Matthew 18:23-35

[Jesus said:] “Therefore, the kingdom of heaven is like a king who wanted to settle accounts with his servants. As he began the settlement, a man who owed him ten thousand bags of gold was brought to him. Since he was not able to pay, the master ordered that he and his wife and his children and all that he had be sold to repay the debt. “At this the servant fell on his knees before him. ‘Be patient with me,’ he begged, ‘and I will pay back everything.’ The servant’s master took pity on him, canceled the debt and let him go. “But when that servant went out, he found one of his fellow servants who owed him a hundred silver coins. He grabbed him and began to choke him. ‘Pay back what you owe me!’ he demanded. “His fellow servant fell to his knees and begged him, ‘Be patient with me, and I will pay it back.’ “But he refused. Instead, he went off and had the man thrown into prison until he could pay the debt. When the other servants saw what had happened, they were outraged and went and told their master everything that had happened. “Then the master called the servant in. ‘You wicked servant,’ he said, ‘I canceled all that debt of yours because you begged me to. Shouldn’t you have had mercy on your fellow servant just as I had on you?’ In anger his master handed him over to the jailers to be tortured, until he should pay back all he owed. “This is how my heavenly Father will treat each of you unless you forgive your brother or sister from your heart.”

Let me tell you a parable of my own today. It isn’t original but it’s a really good one. There was a pastor who was assigned to a new church, and on Sunday morning the congregation eagerly waited to hear him. To their delight he gave them a very powerful homily on the wages of sin. It was unlike any they had heard before and they eagerly looked forward to listening to him preach the following Sunday. To their disappointment, he preached the same homily. They figured it may have been for the benefit of those who hadn’t heard him the previous week.

However, the next Sunday he did the very same thing. It was more than they could take. They formed a committee (of course!) and went to him. “What can I do for you brothers?”, he asked them. They said, “We are a bit concerned that you keep preaching the same old sermon every Sunday. Our question is: Do you have another sermon?” The pastor looked at them, smiled softly, and responded, “I do have another sermon. But you haven’t obeyed the first one yet.” <smiles> Do you know why I told you this story? Of course you do.

How many times have you heard about the need to forgive those who have hurt us? I’m betting at least a dozen times; more if you are the type who goes to prayer meetings and attends retreats. So, after having heard about forgiveness so many times, and the importance of it, have you forgiven those who have hurt you yet? You haven’t, have you? You still say you can’t forgive your offenders, don’t you? Or won’t forgive them? Why? What have they done to you that’s so bad you can’t forgive them; you won’t forgive them?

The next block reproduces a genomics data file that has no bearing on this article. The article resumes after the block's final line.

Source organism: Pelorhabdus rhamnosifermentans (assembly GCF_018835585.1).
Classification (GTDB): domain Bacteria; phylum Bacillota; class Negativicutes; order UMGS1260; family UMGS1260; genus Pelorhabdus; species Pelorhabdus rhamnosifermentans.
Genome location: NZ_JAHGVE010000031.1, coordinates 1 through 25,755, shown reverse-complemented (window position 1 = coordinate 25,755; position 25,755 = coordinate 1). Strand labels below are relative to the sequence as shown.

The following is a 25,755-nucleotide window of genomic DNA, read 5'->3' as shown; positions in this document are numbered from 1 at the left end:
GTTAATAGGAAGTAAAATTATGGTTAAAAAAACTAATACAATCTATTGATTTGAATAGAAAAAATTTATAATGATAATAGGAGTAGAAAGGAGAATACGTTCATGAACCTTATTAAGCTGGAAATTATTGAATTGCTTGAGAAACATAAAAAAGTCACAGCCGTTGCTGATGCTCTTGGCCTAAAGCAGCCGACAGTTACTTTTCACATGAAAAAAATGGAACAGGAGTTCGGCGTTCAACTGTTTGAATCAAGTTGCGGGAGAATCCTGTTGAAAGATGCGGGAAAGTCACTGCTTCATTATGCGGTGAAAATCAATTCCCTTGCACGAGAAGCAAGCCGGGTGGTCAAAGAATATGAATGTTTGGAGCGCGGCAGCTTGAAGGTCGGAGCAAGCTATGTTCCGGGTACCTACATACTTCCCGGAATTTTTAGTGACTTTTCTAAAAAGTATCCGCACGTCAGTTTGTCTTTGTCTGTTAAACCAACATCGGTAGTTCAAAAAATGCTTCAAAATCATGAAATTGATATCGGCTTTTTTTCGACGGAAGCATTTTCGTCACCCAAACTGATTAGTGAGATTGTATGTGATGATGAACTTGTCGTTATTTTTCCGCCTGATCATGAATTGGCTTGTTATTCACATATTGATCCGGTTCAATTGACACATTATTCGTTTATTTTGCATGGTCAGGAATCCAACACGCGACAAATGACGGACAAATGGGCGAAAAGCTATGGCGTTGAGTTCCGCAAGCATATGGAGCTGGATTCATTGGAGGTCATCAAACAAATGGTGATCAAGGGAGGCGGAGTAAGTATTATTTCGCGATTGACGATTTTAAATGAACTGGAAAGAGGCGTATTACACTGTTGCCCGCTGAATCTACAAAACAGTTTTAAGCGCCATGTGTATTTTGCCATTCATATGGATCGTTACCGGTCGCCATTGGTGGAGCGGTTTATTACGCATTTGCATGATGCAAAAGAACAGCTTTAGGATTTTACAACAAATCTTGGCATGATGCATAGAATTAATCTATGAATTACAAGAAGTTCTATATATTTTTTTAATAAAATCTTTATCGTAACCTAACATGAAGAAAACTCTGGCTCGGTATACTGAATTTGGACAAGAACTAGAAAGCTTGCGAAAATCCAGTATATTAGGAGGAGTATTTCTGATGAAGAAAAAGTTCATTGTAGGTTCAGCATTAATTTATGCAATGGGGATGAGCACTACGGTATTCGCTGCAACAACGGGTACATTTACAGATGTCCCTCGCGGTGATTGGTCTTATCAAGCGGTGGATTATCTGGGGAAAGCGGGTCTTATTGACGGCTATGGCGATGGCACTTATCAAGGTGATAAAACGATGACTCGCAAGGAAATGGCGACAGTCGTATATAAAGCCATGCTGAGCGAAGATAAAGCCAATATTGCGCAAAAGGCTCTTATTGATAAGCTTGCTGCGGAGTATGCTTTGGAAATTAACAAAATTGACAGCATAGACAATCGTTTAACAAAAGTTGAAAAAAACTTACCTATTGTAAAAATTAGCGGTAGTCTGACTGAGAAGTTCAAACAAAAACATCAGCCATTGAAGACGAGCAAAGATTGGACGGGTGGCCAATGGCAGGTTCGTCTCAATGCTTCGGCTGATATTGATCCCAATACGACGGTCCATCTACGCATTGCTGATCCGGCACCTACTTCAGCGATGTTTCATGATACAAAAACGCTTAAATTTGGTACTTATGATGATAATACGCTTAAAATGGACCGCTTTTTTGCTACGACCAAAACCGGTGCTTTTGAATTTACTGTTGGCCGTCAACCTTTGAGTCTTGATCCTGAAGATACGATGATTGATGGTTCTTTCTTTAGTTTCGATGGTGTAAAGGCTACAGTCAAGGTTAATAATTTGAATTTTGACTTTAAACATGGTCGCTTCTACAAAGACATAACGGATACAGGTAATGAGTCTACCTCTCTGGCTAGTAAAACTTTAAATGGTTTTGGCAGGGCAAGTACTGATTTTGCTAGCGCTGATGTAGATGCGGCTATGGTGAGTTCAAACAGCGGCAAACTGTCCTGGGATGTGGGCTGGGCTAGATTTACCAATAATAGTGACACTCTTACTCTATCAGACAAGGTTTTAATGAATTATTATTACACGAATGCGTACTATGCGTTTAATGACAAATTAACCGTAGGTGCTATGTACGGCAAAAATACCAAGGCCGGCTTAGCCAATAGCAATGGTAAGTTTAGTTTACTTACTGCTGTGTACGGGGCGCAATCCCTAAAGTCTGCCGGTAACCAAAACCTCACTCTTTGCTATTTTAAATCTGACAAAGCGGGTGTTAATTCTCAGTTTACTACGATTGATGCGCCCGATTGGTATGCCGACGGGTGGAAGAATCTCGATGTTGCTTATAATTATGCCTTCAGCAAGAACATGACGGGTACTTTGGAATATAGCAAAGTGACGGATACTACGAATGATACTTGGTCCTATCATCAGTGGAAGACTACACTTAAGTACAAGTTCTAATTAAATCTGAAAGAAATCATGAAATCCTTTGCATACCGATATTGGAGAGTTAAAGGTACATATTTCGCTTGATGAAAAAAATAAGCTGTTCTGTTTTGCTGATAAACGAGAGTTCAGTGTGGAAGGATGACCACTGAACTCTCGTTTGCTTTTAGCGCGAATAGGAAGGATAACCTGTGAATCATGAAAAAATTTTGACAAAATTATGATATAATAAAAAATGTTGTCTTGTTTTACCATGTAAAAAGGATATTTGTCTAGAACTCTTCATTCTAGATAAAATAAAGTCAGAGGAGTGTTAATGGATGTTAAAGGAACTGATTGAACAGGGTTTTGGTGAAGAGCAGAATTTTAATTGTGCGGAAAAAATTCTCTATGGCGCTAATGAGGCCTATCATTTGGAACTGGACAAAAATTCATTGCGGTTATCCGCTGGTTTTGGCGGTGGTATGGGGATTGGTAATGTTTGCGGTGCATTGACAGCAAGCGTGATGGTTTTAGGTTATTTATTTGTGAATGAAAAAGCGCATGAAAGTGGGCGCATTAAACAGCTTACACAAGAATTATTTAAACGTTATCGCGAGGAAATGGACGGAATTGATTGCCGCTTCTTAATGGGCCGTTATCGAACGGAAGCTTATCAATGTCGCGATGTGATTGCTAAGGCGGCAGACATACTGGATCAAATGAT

Have they taken you to a courtyard, stripped you naked, and then flogged you until the flesh tore from your body? Then, did they take you to a dungeon and hammered a crown of thorns on your head until blood covered your face? Then, did they take you to the gates of the city and gave you a cross to carry up a hill while all around you people mocked you, spat at you, hurled abuse at you? And then, when you reached the top of that hill, did they crucify you on the cross you carried and leave you in the hot afternoon sun to die? Tell me, what has anybody done to you that is so bad that you cannot forgive them?

I am not making light of your wounds. But, do remember that God has forgiven us for wounding him. It is a debt far huger than anything anybody owes us. It cost his Son every drop of his blood to pay the price. He did so willingly because he loves us so much. He asks for only one thing in return. That we forgive others as he has forgiven us. If we cannot do this, we effectively reject our adoption as God’s children, and declare our preference to be children of the devil. Well, there is only torture we receive at the devil’s hands — as we only know too well. That surely cannot be what we want, no?

So let us forgive those who have hurt us and live in the abundance of life that Christ promises we will. And, maybe, we will not have to hear the same old sermon again. :)

May the Spirit be with you.

More in this category: « Matthew 18:21-22 Matthew 19:1-6 »
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